The severity of the situation has prompted the House of Representatives to step into this growing debate over whether immigrant children facing deportation are entitled to taxpayer-funded attorneys as well. On February 26, 2016, 54 liberals introduced a complimentary bill, H.R. 4646 (also titled “Fair Day in Court for Kids Act”), which will also require the U.S. Department of Homeland Security to submit reports to Congress on the number of immigrants–identified in the original “Fair Day in Court for Kids Act”–who are given counsel representation and who receive legal representation.
With a goal to protect the millions of children who are forced to go through the legal court system alone, these two new measures may be the very actions needed to drastically improve the outcome for many scared kids who may likely qualify as refugees in the U.S. Both actions have already received co-sponsorship support from Senators Bob Menendez of New Jersey, Kirsten Gillibrand of New York, and Bernie Sanders of Vermont.
“Our immigration policies must be consistent with our historical commitment to provide protection and due process to those fleeing violence and persecution, “ said Sanders in a statement last month. “We will not tolerate calls to send back unaccompanied children and victims of crime and domestic violence to the countries they have fled.”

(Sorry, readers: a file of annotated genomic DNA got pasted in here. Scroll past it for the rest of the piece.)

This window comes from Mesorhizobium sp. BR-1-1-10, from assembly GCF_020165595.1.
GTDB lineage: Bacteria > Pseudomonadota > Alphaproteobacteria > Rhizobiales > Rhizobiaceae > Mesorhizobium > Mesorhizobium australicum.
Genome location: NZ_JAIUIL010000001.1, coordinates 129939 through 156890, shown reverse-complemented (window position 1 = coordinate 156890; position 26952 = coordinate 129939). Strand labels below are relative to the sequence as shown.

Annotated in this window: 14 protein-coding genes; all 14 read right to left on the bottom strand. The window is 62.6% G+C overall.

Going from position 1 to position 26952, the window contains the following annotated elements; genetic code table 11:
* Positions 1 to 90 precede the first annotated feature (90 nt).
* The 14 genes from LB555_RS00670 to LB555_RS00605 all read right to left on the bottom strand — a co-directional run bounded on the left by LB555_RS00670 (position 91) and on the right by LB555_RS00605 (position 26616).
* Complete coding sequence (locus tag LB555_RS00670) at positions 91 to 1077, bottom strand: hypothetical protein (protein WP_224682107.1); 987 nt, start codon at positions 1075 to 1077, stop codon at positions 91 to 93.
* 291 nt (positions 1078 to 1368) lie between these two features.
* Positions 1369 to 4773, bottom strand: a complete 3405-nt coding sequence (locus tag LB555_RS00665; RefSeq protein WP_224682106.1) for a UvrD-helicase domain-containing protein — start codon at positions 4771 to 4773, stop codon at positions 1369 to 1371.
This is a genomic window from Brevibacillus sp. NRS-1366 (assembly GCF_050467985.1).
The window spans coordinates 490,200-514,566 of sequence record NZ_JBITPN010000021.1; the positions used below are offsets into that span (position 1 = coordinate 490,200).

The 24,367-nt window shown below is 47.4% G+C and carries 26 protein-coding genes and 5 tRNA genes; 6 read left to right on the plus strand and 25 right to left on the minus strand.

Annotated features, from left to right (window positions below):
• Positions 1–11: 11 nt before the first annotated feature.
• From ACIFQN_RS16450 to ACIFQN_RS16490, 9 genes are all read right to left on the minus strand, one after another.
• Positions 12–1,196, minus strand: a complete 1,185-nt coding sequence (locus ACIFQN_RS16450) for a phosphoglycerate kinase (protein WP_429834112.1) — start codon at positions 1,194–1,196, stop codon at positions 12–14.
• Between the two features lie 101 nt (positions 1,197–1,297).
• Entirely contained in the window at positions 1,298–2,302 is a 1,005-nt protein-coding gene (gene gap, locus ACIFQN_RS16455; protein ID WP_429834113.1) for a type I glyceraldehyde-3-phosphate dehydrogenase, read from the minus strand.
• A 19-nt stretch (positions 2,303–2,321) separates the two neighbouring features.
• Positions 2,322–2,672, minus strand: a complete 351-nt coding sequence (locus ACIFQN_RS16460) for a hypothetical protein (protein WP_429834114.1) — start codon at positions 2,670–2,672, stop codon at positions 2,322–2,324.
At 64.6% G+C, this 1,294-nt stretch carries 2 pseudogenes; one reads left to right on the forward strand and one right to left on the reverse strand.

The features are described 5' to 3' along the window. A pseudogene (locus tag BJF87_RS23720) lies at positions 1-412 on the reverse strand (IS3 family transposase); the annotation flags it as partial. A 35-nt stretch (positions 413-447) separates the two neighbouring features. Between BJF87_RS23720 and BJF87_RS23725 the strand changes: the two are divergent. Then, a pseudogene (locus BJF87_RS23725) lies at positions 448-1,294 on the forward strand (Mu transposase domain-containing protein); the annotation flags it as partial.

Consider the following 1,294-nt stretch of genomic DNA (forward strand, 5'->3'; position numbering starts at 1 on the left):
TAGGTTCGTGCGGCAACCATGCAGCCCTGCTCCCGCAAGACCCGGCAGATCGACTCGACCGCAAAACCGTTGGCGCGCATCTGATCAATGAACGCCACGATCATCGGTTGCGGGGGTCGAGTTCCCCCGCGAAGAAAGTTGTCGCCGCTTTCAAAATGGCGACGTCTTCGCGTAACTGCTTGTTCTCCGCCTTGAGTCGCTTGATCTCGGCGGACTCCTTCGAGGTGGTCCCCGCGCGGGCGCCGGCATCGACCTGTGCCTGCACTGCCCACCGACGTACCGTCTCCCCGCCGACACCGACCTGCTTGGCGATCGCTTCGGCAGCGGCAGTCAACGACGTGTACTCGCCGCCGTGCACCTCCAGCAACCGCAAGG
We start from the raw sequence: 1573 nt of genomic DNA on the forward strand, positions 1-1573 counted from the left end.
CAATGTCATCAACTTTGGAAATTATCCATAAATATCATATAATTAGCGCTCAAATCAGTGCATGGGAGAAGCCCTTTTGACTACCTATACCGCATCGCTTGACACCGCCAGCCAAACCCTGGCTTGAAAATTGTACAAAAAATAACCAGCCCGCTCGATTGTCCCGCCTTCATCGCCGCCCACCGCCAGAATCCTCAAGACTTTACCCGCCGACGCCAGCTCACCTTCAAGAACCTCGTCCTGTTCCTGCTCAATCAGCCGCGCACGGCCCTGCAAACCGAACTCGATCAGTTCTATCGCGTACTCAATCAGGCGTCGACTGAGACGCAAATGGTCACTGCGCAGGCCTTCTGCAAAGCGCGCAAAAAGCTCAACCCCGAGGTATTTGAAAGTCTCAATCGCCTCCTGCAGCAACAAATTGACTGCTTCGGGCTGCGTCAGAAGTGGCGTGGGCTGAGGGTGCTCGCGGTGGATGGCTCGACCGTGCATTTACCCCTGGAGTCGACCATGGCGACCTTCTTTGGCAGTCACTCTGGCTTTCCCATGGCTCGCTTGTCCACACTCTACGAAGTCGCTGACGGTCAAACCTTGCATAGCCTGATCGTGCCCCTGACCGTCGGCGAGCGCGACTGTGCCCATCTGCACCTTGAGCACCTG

Immigrant rights groups have been equally as enthusiastic about the bills, saying that U.S. leaders have taken “an important first step to acknowledge that this is a refugee crisis, not a border security issue, and that children and families coming to the U.S. from Central America deserve a fair shot at asylum,” says Bruce Lesley, President of First Focus Campaign for Children.
Lynn Tramonte, Deputy Director of America’s Voice Education Fund adds: “Passing this legislation would be an important step towards aligning our actual policies on-the-ground with our stated values as Americans. No child should have to navigate the immigration legal process by herself. It’s incredible that we even have to say that, but we do […] We thank the Senators behind this legislation for their leadership and commitment. We should all stand behind their efforts to ensure that the principles of basic legal fairness are upheld, even and especially for children and young people.”
Though it is unclear whether these bills will gain any traction in Congress, the pieces of legislation are, nonetheless, important markers for both the upcoming presidential campaign and for the ongoing controversies surrounding how this country should be treating undocumented immigrants, particularly unaccompanied children. “Look, deportation means death for some of these people,” Reid says. “Given the life-and-death consequences of deportation to this region, we must ensure that we are not putting asylum-seeking women and children in harm’s way.”
“We can do this by making sure that these desperate women and children have a lawyer,” he added. “The humanitarian crisis at our doorstep demands that we, as Americans, affirm our fundamental values of protection and due process.”
It is time to throw away that haunting image, the one of innocent young kids standing alone in huge courts of law with a language barrier and no one around to comfort them, let alone advocate for them. “This isn’t how the United States should treat refugees. It’s certainly not how we should treat children fleeing violence,” says Reid.